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Re: Spicy and Crisp but a bit too spicy..

Post by Corsaire » Thu Jun 04, 2020 11:03 am

My guess is Shady's right. I think your added sugar gives the hot taste.
Perhaps do the same mash but without the sugar?

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Re: Spicy and Crisp but a bit too spicy..

Post by Bubbles2 » Thu Jun 04, 2020 2:40 pm

seamusm53 wrote:
Wed Jun 03, 2020 6:52 pm
Have made a 100% rye and it certainly has a bite to it. But sorry folks, I am a Texan and 'spicy' aint hot. I grow peppers including super-hots like Ghost peppers and Carolina Reapers. I know the difference. I do agree that the 'bite' of 100% rye whiskey does mellow with ageing on oak but it never disappears and rye whiskey without corn in the grain bill never has the signature sweetness of a bourbon.
Right, Spicy is not Hot. 150p is Hot, this is Spicy. I am going to take all into consideration, in regards to the sugar, changing up the grain bill a bit. I just cannot figure why rye is so dadgum gummy... Even when making Beer with 1lb it sure changes the viscosity to the Wort.

Interesting that Corn mash is sweet yet corn sugar is Hot. I just ran 5g of Sugar Head for some Apple Pie and that is hot at 150 and 120 smooth, (yet not aired out or aged at all) and the last of the run 80p is sweet. That was 10lbs of Sugar with some adds though.

I just messed with that same Rye and cut back in 90p at 2ml to 100ml not much, just a bit, and it dropped from 103 to 99p that coupled with 2 tsp of honey in 750ml is doable. The Spice is there but not too spicy or that combined with Hot makes it seem TOO Spicy... brought the proof down a bit that helped a bit. I have the more sitting on sticks and will wait and see how that mellows. Appreciate the hints, tips and guess work. cheers.

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Re: Spicy and Crisp but a bit too spicy..

Post by HDNB » Thu Jun 04, 2020 3:27 pm

rye has a protein called beta glucan. the key part of that word is GLU.

if you can add the rye to cooler water and heat and hold at 115 -120* F for 30 minutes natural enzymatic action will reduce the slime factor. then heat it to your working temps.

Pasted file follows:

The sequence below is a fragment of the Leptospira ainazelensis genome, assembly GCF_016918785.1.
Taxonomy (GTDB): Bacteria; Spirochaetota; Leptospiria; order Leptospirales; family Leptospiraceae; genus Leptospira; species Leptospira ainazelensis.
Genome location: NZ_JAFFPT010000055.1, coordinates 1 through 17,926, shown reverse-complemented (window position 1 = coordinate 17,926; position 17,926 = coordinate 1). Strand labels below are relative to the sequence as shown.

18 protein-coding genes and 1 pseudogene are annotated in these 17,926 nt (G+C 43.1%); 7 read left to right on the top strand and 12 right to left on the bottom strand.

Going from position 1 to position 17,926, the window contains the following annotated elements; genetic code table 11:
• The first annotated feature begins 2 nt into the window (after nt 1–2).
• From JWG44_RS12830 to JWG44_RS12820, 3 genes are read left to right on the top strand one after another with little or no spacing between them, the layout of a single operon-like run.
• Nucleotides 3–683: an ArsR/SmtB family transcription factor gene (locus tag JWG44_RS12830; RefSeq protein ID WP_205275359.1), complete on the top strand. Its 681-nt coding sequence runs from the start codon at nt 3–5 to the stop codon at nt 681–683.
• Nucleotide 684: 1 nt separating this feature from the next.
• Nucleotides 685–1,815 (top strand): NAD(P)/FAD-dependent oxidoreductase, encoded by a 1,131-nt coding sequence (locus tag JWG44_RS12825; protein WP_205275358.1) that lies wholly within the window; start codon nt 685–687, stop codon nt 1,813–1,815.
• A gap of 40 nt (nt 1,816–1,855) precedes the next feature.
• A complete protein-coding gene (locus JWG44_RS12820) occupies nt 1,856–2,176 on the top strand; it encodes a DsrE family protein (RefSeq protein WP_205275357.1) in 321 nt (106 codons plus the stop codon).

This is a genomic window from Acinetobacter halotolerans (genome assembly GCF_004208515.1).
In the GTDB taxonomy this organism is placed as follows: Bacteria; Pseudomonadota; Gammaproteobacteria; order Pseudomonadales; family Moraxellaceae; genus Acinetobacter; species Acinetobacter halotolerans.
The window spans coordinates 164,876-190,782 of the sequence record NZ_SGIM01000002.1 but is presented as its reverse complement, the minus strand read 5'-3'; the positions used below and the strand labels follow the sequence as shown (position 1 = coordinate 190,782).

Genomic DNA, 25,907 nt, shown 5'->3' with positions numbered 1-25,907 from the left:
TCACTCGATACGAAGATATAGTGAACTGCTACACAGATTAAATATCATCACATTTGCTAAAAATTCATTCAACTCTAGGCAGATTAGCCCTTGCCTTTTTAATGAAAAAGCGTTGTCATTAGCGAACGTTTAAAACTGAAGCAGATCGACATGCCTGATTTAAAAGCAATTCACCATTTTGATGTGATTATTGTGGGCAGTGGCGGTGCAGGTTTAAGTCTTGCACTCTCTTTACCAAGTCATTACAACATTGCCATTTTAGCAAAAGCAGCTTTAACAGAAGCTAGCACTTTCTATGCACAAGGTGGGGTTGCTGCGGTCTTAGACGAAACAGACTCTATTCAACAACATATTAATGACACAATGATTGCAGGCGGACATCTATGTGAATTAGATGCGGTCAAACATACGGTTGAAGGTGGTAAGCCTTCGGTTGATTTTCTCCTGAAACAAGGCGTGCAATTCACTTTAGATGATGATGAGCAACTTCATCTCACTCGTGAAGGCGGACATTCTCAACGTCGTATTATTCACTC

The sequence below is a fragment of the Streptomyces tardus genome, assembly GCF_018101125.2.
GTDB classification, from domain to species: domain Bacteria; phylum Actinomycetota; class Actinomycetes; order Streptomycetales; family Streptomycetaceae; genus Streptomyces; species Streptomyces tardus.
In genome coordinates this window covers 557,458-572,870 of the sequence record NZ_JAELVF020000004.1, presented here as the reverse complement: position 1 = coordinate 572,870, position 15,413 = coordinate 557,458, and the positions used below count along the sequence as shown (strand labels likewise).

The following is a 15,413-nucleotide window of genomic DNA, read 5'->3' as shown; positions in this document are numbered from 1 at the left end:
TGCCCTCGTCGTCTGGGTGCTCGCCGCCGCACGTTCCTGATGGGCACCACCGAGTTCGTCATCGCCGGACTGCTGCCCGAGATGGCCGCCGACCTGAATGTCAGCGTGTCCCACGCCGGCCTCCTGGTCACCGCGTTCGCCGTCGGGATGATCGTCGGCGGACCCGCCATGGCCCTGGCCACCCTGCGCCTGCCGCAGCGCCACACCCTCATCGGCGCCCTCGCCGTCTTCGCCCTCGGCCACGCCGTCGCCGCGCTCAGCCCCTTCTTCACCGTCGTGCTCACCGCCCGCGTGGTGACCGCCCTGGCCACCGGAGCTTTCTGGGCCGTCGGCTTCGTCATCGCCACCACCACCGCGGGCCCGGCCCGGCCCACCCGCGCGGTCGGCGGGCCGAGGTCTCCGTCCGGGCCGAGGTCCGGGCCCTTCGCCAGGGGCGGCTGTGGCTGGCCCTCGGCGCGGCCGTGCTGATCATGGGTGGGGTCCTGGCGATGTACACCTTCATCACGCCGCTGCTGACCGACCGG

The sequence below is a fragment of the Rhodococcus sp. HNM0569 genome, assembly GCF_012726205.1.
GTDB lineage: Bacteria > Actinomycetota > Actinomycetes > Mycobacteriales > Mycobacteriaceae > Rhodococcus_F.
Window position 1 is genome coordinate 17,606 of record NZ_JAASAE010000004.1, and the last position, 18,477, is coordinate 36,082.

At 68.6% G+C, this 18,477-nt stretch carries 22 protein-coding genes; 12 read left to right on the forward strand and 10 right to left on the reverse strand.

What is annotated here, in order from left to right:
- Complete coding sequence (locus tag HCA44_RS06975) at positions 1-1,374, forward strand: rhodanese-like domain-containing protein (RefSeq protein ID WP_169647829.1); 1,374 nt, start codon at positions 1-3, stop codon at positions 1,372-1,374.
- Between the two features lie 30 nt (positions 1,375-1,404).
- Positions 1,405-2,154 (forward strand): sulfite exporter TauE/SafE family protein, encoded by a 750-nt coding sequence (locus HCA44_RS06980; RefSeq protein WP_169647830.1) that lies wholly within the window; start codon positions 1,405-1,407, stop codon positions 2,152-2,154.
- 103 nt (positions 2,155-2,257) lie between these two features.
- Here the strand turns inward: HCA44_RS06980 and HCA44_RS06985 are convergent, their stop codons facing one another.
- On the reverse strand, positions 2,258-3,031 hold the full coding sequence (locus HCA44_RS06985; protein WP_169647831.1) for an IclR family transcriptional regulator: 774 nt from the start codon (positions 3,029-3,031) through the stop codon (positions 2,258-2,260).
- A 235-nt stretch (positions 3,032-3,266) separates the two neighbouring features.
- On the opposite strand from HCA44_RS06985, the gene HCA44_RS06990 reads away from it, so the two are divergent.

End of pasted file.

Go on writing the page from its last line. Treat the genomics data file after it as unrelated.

alternately you can use SEB flo, a lab enzyme that does the same thing but at mash in temps.

rye also does not need to be heated as much to release starch. 165 will do the trick for grain... in my all malt rye i add the malt at cool temps, heat slowly to 150 over about 90 minutes and then holding for 90 minutes at 150...finally then cool to pitch over about about a 3 hour span, mixing continuously. it converts very well and finishes dry with only a hint of slimeyness.
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Re: Spicy and Crisp but a bit too spicy..

Post by Bubbles2 » Fri Jun 05, 2020 6:11 am

HDNB wrote:
Thu Jun 04, 2020 3:27 pm
rye has a protein called beta glucan. the key part of that word is GLU.

if you can add the rye to cooler water and heat and hold at 115 -120* F for 30 minutes natural enzymatic action will reduce the slime factor. then heat it to your working temps.
alternately you can use SEB flo, a lab enzyme that does the same thing but at mash in temps.

rye also does not need to be heated as much to release starch. 165 will do the trick for grain... in my all malt rye i add the malt at cool temps, heat slowly to 150 over about 90 minutes and then holding for 90 minutes at 150...finally then cool to pitch over about about a 3 hour span, mixing continuously. it converts very well and finishes dry with only a hint of slimeyness.
Glu...haha. :D I do step mash. Maybe I need to hang longer at the 1st step? I start in 80ºF come to 113-121ºF but for 20 minutes tho.Then 150ºF for 90 min. Check Starch, Check 1st Wort. "Fly Sparge" (fancy for Rinse) Attenuate for Desired Gravity Via Corn Sugar and compensate for Boil off. I Boil because I thought that denatures Proteins...? I did a 75min on this last batch, gonna run it tomorrow or in the next few.

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Re: Spicy and Crisp but a bit too spicy..

Post by seabass » Fri Jun 05, 2020 7:23 am

You're sparging with 95% rye? If that's at all possible, then you've properly taken care of your beta glucans. Also impressive.

Boiling denatures proteins and enzymes. You'll get less attenuation if you boil, but it'll kill any bugs.

If you don't boil, the enzymes will remain active throughout fermentation and you'll get more alcohol, but most likely you'll have a little bit of lacto activity.

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Re: Spicy and Crisp but a bit too spicy..

Post by Bubbles2 » Fri Jun 05, 2020 9:56 pm

seabass wrote:
Fri Jun 05, 2020 7:23 am